The Senate version would have kept the language of the then-existing proviso, Act of June 4, 1956, ch. 356, 70 Stat. 241. It should be noted that the Senate report on the bill stated that "The waiver is subject to a request by an interested agency of the Federal Government and recommendation by the Secretary of State to the Attorney General." S. Rep. No. 372, 87th Cong., 1st Sess. 19 (1961) (emphasis added). When the Senate received the House version, it voted to substitute the language of its own bill for the House bill and send the bill to conference. 107 Cong.Rec. 18515 (1961). The language of the then-existing proviso (as readopted by the Senate) and the new version drafted by Subcommittee No. 1 of the House Committee on the Judiciary were combined to make the final version. In its conference report, the House managers said:
Weight must also be given to the regulations, which have consistently given the Secretary a decisive voice in all waivers. See note 3, supra; 35 Fed. Reg. 5958 (1970), 1970 U.S.Code Cong. & Admin.News, p. 1132. "In case of ambiguity it is appropriate to give weight to the view of the body entrusted to administer the act." Massachusetts Trustees of Eastern Gas and Fuel Associates v. United States, 312 F.2d 214, 222 (1st Cir. 1963), aff'd, 377 U.S. 235, 84 S.Ct. 1236, 12 L.Ed.2d 268 (1964); accord, American Power & Light Co. v. SEC, 141 F.2d 606, 621 (1st Cir. 1944), aff'd, 329 U.S. 90, 67 S.Ct. 133, 91 L.Ed. 103 (1946). Finally, we note that Congress has not seen fit to question the administrative practice. See 8 U.S.C.A § 1182(e) (1970), amending 8 U.S.C. § 1182(e) (1964); 1970 U.S.Code Cong. & Admin.News, p. 874. We therefore resolve the statutory ambiguity in favor of giving the Secretary a veto over hardship waiver applications.
We turn now to plaintiff's alternative argument, that to allow the government to refuse Mrs. Silverman the right to reside in the United States would deprive both plaintiffs of their constitutional rights. We see no merit in this contention. Mrs. Silverman enjoys no special right to remain in this country, it being within congressional discretion to place conditions on her right of entry or continued residence. Harisiades v. Shaughnessy, 342 U.S. 580, 584-591, 72 S.Ct. 512, 96 L.Ed. 586 (1952); Perdido v. Immigration and Naturalization Service, 420 F.2d 1179, 1181 (5th Cir. 1969). Plaintiffs also argue that the government's action here is destroying their marriage. Even assuming that the federal government had no right either to prevent a marriage or destroy it, we believe that here it has done nothing more than to say that the residence of one of the marriage partners may not be in the United States. It does not attack the validity of the marriage. Swartz v. Rogers, 103 U.S. App.D.C. 1, 254 F.2d 338, 339, cert. denied, 357 U.S. 928, 78 S.Ct. 1373, 2 L. Ed.2d 1372 (1958); cf. Papageorgiou v. Esperdy, 212 F.Supp. 874, 877 (S.D.N. Y.1963); see also Mendez v. Major, 340 F.2d 128, 132 (8th Cir. 1965). In the instant case at least one and presumably both of the parties were well aware before their marriage that Mrs. Silverman had agreed to return to Turkey. Under these circumstances, we see nothing unfair in permitting the government to carry out its policies.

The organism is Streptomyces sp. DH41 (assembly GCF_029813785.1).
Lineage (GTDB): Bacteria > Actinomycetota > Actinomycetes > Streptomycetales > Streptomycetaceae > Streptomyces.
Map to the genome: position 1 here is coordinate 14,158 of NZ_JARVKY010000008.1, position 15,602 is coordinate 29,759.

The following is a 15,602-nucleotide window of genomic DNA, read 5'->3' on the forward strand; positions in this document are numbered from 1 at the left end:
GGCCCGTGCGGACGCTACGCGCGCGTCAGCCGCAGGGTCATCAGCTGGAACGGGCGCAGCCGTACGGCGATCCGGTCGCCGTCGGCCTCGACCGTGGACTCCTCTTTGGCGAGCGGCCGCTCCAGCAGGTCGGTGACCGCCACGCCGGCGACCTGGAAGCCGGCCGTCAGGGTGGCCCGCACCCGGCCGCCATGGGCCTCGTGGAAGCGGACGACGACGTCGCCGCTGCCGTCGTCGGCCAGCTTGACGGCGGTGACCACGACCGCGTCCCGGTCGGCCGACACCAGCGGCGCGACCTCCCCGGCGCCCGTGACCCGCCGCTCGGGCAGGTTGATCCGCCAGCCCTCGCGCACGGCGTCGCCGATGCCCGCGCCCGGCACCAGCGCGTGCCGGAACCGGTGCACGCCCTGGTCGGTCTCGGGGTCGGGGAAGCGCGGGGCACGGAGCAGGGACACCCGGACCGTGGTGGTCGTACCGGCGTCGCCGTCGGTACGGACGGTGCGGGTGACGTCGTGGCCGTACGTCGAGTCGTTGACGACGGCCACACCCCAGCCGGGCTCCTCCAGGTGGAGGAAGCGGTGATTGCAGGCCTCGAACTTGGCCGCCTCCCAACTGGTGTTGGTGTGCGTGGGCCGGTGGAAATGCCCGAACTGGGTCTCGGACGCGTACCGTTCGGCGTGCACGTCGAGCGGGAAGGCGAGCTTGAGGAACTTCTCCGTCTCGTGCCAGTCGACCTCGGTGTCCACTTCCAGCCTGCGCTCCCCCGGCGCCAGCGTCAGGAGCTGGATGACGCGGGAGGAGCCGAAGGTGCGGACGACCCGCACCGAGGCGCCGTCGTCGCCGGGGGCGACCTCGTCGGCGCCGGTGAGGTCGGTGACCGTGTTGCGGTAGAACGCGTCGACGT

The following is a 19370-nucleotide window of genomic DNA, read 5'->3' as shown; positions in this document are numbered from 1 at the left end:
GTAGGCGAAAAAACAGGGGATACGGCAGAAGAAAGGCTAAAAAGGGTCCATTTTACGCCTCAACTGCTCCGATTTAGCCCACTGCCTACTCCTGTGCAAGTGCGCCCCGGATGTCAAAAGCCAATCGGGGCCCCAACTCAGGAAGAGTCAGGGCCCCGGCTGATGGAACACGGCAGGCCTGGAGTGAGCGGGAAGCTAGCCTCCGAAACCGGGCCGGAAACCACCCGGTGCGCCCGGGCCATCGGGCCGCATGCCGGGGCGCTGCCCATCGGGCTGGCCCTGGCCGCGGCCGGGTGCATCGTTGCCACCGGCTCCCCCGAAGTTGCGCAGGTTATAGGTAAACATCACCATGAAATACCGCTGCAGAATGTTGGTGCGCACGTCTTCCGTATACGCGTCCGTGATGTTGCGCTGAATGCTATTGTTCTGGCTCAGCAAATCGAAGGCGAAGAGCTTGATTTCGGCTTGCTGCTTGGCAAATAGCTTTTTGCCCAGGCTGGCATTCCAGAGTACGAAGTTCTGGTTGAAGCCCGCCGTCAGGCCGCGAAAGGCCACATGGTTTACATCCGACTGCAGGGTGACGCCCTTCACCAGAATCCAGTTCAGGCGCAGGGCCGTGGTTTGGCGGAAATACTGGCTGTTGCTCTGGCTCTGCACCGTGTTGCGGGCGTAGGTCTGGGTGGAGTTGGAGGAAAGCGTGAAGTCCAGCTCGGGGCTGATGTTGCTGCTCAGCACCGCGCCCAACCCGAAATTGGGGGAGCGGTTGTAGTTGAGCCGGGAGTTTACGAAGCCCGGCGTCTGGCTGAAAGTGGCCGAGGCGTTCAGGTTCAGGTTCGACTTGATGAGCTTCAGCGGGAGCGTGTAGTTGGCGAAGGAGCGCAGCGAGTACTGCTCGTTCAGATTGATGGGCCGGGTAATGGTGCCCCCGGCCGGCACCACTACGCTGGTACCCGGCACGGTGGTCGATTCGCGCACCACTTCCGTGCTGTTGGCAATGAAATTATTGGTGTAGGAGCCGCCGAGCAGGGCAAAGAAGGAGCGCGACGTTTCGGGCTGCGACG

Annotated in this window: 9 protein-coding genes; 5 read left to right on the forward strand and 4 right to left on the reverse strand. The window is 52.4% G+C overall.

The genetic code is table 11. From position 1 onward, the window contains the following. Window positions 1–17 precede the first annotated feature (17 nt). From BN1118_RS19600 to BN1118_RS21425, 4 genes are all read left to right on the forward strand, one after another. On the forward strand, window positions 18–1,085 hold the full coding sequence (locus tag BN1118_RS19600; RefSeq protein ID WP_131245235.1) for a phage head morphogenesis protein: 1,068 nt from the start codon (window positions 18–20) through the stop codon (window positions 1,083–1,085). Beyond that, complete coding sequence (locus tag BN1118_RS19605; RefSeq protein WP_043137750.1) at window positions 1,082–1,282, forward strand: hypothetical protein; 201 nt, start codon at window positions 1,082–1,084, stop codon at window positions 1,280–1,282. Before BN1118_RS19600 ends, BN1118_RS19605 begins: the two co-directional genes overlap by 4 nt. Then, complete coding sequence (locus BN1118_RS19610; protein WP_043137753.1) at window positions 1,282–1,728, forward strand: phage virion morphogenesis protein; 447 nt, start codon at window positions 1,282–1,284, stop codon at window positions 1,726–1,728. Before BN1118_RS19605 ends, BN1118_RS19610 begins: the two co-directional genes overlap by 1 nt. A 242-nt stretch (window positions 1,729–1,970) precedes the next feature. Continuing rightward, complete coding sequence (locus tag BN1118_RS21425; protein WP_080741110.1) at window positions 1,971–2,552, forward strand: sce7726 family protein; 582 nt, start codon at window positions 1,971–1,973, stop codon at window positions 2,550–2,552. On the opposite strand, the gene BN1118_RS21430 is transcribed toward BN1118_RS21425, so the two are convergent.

Reversed and remanded with directions to the district court to dismiss the complaint.